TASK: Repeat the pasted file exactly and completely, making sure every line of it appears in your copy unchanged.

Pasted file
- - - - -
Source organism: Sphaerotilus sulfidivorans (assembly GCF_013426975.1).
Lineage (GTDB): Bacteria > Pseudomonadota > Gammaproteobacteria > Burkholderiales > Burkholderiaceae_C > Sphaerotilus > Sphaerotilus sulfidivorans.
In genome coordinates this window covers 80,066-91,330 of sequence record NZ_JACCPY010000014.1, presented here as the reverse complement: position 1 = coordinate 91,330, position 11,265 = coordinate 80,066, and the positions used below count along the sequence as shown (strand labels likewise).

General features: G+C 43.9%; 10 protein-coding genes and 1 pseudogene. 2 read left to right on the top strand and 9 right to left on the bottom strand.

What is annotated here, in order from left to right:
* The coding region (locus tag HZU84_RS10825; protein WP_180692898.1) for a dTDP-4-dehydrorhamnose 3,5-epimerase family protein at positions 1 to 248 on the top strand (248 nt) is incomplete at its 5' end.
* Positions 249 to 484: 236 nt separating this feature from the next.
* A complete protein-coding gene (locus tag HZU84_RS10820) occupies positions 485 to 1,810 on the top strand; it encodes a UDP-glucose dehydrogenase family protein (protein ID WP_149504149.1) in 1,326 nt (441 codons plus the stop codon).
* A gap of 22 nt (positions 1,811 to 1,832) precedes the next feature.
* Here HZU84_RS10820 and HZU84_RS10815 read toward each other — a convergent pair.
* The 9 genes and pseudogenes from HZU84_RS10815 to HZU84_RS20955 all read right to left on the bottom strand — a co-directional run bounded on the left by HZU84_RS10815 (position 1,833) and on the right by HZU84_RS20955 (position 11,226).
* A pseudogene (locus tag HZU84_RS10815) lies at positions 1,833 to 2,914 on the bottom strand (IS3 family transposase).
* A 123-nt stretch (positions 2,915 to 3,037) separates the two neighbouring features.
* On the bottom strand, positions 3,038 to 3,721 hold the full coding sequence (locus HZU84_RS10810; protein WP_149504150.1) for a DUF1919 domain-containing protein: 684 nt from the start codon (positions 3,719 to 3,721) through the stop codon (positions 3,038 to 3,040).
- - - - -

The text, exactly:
Source organism: Sphaerotilus sulfidivorans (assembly GCF_013426975.1).
Lineage (GTDB): Bacteria > Pseudomonadota > Gammaproteobacteria > Burkholderiales > Burkholderiaceae_C > Sphaerotilus > Sphaerotilus sulfidivorans.
In genome coordinates this window covers 80,066-91,330 of sequence record NZ_JACCPY010000014.1, presented here as the reverse complement: position 1 = coordinate 91,330, position 11,265 = coordinate 80,066, and the positions used below count along the sequence as shown (strand labels likewise).

General features: G+C 43.9%; 10 protein-coding genes and 1 pseudogene. 2 read left to right on the top strand and 9 right to left on the bottom strand.

What is annotated here, in order from left to right:
* The coding region (locus tag HZU84_RS10825; protein WP_180692898.1) for a dTDP-4-dehydrorhamnose 3,5-epimerase family protein at positions 1 to 248 on the top strand (248 nt) is incomplete at its 5' end.
* Positions 249 to 484: 236 nt separating this feature from the next.
* A complete protein-coding gene (locus tag HZU84_RS10820) occupies positions 485 to 1,810 on the top strand; it encodes a UDP-glucose dehydrogenase family protein (protein ID WP_149504149.1) in 1,326 nt (441 codons plus the stop codon).
* A gap of 22 nt (positions 1,811 to 1,832) precedes the next feature.
* Here HZU84_RS10820 and HZU84_RS10815 read toward each other — a convergent pair.
* The 9 genes and pseudogenes from HZU84_RS10815 to HZU84_RS20955 all read right to left on the bottom strand — a co-directional run bounded on the left by HZU84_RS10815 (position 1,833) and on the right by HZU84_RS20955 (position 11,226).
* A pseudogene (locus tag HZU84_RS10815) lies at positions 1,833 to 2,914 on the bottom strand (IS3 family transposase).
* A 123-nt stretch (positions 2,915 to 3,037) separates the two neighbouring features.
* On the bottom strand, positions 3,038 to 3,721 hold the full coding sequence (locus HZU84_RS10810; protein WP_149504150.1) for a DUF1919 domain-containing protein: 684 nt from the start codon (positions 3,719 to 3,721) through the stop codon (positions 3,038 to 3,040).